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DESIGNATION

Courses: 18 Week Immersive UX/UI Design Program

Locations

Chicago

About DESIGNATION

Designation is an immersive digital design program located in Chicago, IL. Over 12 at-home weeks and 12 in-person weeks, designers learn the full stack of design skills. With instruction in UX, IxD, and UI, students have the opportunity to research, practice,... Read More

With over 95% of Designation's 500 graduates achieving design jobs within 6 months, and an average salary increase of over 60%, it is clear that Designation can be a career-defining education, capable of launching professionals from every professional background into successful digital design careers.

Our leading immersive digital UX/UI design program is now a part of the Flatiron School family. Launch a career in tech with our immersive on-campus and online UX/UI design courses.

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Courses

18 Week Immersive UX/UI Design Program

  • Cost: $15,800
  • Duration: 18 weeks
Locations: Chicago
Course Description:

Get ready for the most intense experience of your life. Students come from all over the world to participate in the DESIGNATION Design bootcamp. Intended for aspiring UI designers UX practitioners, our 18 week program is perfect for people who possess a natural curiosity about the way things work, and are constantly looking for ways to make them better.

Join us in our immersive, intensive and vibrant classroom environment and get ready to start making things that make a difference. Because while good design can change the conversation, great design can change the world.

Subjects: Illustrator, Photoshop, Axure, Sketch, UI Design, UX Design

DESIGNATION Reviews

Average Ratings (All Programs)

Overall
Curriculum
Job Support

4.66/5

(90 reviews)
    10/7/2019
  • Anonymous
  • Graduated: 2019

Overall Score

Curriculum

Job Support

"Change Your Career and Life"

Overall Experience: 5 stars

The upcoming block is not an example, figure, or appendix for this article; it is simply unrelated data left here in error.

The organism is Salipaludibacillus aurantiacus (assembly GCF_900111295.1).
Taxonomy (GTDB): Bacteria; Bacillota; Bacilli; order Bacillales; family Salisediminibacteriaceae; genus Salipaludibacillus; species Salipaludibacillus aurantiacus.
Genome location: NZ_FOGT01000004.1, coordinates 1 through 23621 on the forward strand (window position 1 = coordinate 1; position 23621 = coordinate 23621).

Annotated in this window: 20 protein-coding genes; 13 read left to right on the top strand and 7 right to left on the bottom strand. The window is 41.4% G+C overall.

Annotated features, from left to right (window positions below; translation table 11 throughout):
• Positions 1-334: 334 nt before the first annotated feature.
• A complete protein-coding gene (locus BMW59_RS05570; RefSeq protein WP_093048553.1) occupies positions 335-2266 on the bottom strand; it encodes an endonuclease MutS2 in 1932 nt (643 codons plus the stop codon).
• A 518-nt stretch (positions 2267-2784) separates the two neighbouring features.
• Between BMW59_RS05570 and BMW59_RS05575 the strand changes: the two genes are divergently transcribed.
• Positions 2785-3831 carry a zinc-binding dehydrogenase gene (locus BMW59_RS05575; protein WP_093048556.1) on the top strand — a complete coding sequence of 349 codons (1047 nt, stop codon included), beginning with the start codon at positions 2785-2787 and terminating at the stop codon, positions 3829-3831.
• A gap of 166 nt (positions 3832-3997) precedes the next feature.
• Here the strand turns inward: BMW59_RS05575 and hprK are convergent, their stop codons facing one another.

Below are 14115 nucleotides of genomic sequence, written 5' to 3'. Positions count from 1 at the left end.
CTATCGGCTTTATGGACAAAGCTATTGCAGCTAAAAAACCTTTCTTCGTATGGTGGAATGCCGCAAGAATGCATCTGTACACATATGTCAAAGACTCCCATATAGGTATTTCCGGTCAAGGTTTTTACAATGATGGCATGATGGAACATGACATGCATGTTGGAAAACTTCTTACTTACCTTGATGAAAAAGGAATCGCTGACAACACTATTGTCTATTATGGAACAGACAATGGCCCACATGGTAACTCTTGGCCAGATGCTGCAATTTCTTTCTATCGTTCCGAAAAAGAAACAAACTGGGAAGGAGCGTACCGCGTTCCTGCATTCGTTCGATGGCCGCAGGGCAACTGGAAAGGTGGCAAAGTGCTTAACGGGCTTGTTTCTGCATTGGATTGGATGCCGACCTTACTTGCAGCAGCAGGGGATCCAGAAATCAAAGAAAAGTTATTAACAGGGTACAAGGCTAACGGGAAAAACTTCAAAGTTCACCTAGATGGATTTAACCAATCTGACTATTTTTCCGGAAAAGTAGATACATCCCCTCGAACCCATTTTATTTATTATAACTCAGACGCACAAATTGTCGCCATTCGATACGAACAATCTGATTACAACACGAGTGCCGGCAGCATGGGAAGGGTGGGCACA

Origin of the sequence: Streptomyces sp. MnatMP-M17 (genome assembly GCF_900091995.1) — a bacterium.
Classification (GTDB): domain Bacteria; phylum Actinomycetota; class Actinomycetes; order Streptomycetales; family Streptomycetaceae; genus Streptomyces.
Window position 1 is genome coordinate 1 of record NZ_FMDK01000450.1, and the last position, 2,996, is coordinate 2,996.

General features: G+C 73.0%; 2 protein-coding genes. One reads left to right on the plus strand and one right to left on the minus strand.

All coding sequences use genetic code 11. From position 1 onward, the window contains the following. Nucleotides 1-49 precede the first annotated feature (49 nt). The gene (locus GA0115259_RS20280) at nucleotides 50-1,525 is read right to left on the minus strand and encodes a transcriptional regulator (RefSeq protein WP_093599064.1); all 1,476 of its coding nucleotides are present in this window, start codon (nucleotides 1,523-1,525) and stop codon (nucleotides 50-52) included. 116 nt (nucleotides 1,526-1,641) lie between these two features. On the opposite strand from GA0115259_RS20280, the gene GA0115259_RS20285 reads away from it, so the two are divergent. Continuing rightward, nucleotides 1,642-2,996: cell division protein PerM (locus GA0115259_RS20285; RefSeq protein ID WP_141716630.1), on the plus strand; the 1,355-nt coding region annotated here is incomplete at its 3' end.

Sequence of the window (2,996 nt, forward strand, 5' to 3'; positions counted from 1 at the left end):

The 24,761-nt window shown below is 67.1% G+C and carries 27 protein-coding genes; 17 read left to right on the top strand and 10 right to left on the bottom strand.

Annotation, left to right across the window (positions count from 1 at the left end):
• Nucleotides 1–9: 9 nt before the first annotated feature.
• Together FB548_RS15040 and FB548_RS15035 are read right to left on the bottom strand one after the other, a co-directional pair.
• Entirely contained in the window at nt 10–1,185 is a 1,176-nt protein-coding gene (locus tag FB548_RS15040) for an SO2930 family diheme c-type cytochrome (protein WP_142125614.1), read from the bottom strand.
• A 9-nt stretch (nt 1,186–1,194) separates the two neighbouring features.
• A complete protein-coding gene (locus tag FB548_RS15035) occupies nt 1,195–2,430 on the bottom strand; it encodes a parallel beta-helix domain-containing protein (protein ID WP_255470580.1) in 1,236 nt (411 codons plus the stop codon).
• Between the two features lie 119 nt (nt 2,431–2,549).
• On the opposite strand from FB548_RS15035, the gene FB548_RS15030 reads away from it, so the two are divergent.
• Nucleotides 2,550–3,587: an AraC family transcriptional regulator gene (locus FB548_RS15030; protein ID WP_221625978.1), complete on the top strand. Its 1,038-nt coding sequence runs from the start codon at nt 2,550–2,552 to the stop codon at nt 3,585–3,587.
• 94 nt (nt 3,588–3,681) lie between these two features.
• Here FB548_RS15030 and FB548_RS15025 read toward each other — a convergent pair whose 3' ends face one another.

Instructors: 5 stars
Flatiron Student Services: 1 star
Projects: 5 stars
Facilities: 5 stars
Post-Graduation Support: 2 stars

Summary: Designation (now Flatiron) was a great experience and I’m so glad that I did the program. I was... Read More

Program Phases: Designation has 5 phases (mini semesters) in the 6 month program. Half of it is virtual and helps prepare you for the in-person part of the program.
1. Design Essentials: A part time phase where you learn the basics of UX and UI and do a practice project. I did this section while working a full time job, and it was a LOT more work than I was expecting.
2. Virtual Phase: A full time phase where you focus on either UX or UI and do a more in-depth project. You meet with the class virtually to discuss the topics and present your work. The virtual classes and meetings weren’t always enjoyable, but the reality of today’s design world is that you’ll be having a lot of conference calls and meetings, so it’s good practice! You should not be working a full time job while doing this phase. I wasn’t working at this point and I felt overwhelmed at times by the workload.
3. Immersion Phase: When you’re in Chicago you’ll have two real client projects. In the immersion phase you and your team will get a lot more support from the instructors and DIRs to help you out with your client project. You’ll be presenting your work once a week, which is great practice but a lot of stress.
4. Client Phase: Immersion and Client Phase are almost identical, but your team will have more independence in the Client Phase and less time to finish the project. I do wish we had received more supervision in the client phase, since we were still learning.
5. Career Phase: In the last few weeks in Chicago you’ll wrap up the program by getting ready for the job hunt! You’ll make your portfolio, write your case studies, update your resume, take some studio tours, and learn about applying for UX/UI design jobs. The instructor was very hands off at this point, and we worked on our own (and submitted our work for feedback on occasion). I would have liked more instructor support and involvement with this phase, which is potentially the most important part of the program. I really felt like we were on our own at times, which is a stressful feeling when you’re about to graduate and look for a job. We also spent SO much time working on ONE case study for our portfolio, and we were told to write a lot of detailed information. I practically wrote a novel, but when I showed it to people after Designation the consensus was the same: it was way too much information! Nobody is going to read your full case study, and they will want to see a lot of visuals. Designation should really focus on having students write two or three condensed case studies and not one really long, detailed case study.
I honestly don’t know how General Assembly can get away with such a short program. When I look back at my work in the final months compared to the first couple of months I see a HUGE difference in abilities and knowledge. I’m glad I did a 6-month program and that I was able to learn so much and grow a lot, and I’m so glad we had real client projects.